I know 2021 will be another tough year for many people and businesses, but I’m aiming here to provide some counterbalance to the more negative commentary you can easily find elsewhere…
1. The household sector (in aggregate) has built up substantial savings during the pandemic that could be used to fuel a strong recovery in consumer spending. Obviously, the distribution is uneven and much still depends on confidence. But…
2. Consumer confidence jumped by the most in eight years in December on the good news on the vaccine. Even in November, households were the least pessimistic about job security since March, despite the grim headlines.
3. The unemployment rate has risen but remains relatively low (mainly thanks to furlough) and is roughly half where some feared it might be, reducing the risk of long-term scarring. The number of people made redundant in the past three months did at least peak in September…
4. … while various measures of hiring have continued to recover, including online job ads and surveys of employment. Once the Covid restrictions are lifted, people will still want to go to pubs, restaurants, cinemas and theatres – perhaps more than ever.
5. One way or the other, Brexit uncertainty will ease very soon (probably with a deal). Businesses will finally know the new arrangements for UK-EU trade (whatever they may be) and policy-makers can refocus on other priorities.
6. The lifting of both Brexit and Covid uncertainty should also help to drive a surge in business investment. Many surveys show that the UK’s long-term attractiveness remains high, and that projects have typically been postponed rather than cancelled.
7. Consistent with this, London has cemented its dominance as Europe’s top financial centre, with far fewer City jobs relocating to the EU than had been predicted (and even some of these may come back). Indeed, Edinburgh ranks higher (for competitiveness) than Frankfurt or Paris.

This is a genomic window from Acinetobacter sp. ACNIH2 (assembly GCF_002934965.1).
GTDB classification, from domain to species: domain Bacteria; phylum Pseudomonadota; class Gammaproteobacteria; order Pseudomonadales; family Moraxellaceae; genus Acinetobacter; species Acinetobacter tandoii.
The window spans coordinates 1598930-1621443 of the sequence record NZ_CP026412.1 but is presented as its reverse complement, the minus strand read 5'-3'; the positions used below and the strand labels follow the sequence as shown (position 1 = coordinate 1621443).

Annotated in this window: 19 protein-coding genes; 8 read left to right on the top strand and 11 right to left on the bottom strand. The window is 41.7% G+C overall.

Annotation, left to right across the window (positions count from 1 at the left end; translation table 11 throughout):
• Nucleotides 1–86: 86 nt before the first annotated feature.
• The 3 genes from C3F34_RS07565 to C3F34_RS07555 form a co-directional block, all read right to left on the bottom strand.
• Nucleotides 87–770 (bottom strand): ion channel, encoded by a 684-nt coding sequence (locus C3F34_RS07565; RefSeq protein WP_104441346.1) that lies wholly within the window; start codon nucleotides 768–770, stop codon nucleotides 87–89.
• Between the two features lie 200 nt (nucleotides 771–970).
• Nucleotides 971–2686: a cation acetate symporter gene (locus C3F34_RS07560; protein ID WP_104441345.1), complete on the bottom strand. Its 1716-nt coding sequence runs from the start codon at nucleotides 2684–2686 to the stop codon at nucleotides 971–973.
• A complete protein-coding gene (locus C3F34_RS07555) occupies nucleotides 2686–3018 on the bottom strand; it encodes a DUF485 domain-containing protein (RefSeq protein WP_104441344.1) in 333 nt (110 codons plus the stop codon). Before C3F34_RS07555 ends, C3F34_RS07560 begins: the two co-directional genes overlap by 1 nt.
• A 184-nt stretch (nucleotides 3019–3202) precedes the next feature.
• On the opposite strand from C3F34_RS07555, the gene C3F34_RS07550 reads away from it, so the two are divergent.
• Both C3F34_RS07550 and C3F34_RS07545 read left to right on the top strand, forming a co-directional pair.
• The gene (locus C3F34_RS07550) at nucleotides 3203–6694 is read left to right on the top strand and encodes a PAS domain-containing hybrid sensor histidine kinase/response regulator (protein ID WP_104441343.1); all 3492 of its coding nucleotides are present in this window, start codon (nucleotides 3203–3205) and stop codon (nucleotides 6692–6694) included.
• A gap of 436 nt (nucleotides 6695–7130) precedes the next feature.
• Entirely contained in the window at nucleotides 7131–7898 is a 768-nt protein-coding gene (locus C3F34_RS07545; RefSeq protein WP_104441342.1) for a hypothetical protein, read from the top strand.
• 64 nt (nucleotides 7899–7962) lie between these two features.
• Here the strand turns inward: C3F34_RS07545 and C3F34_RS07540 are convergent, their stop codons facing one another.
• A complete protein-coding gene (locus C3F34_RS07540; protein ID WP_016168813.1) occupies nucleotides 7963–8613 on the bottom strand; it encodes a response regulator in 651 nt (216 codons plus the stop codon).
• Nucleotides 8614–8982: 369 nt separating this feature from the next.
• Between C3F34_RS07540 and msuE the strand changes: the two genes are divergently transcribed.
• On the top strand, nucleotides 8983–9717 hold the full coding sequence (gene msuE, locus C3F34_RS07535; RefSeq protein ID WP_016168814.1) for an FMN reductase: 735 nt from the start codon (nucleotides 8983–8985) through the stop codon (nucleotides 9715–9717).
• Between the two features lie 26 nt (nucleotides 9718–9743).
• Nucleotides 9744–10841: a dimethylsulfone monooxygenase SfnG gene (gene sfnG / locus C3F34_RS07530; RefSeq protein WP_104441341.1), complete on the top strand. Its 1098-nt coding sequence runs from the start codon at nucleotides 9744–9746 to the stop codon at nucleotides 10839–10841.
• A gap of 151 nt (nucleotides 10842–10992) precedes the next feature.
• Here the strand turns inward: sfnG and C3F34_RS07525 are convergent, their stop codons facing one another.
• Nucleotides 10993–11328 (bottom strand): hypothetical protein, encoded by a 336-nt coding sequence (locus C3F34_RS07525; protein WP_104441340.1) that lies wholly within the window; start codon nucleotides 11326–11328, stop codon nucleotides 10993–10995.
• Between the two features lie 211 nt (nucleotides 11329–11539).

8. Despite the jump in public debt, UK government borrowing costs remain very low (further weakening the case for any form of austerity, including tax hikes). Very loose monetary policy is helping to provide cheap finance for households and companies too.
9. Equity markets have held on to almost all their gains since 9th November, when it was first revealed that the Pfizer–BioNTech Covid vaccine could be 90% effective. (Even if you don’t hold equities yourself, this is good for the economy)…
10. In the meantime, the economic hit from the second #lockdown in November was smaller than feared, and far smaller than the first. Markets, consumers, and businesses (at least those that can) have adapted well. (But hospitality in particular may need more support.)
11. The v-shaped recovery in retail sales is reassuring. This has been flattered a little by the diversion of spending from other sectors, and is vulnerable to further lockdowns. But the recovery in total sales also illustrates the adaptability of the economy, especially online.
12. The global backdrop is improving too. The EU may lag behind the rest of the world, due in part to a slower rollout of the Covid vaccine and the straitjacket of the euro. But the US and China are recovering strongly.
I wish everyone a very happy Christmas and better times ahead. Stay safe and take care. JJ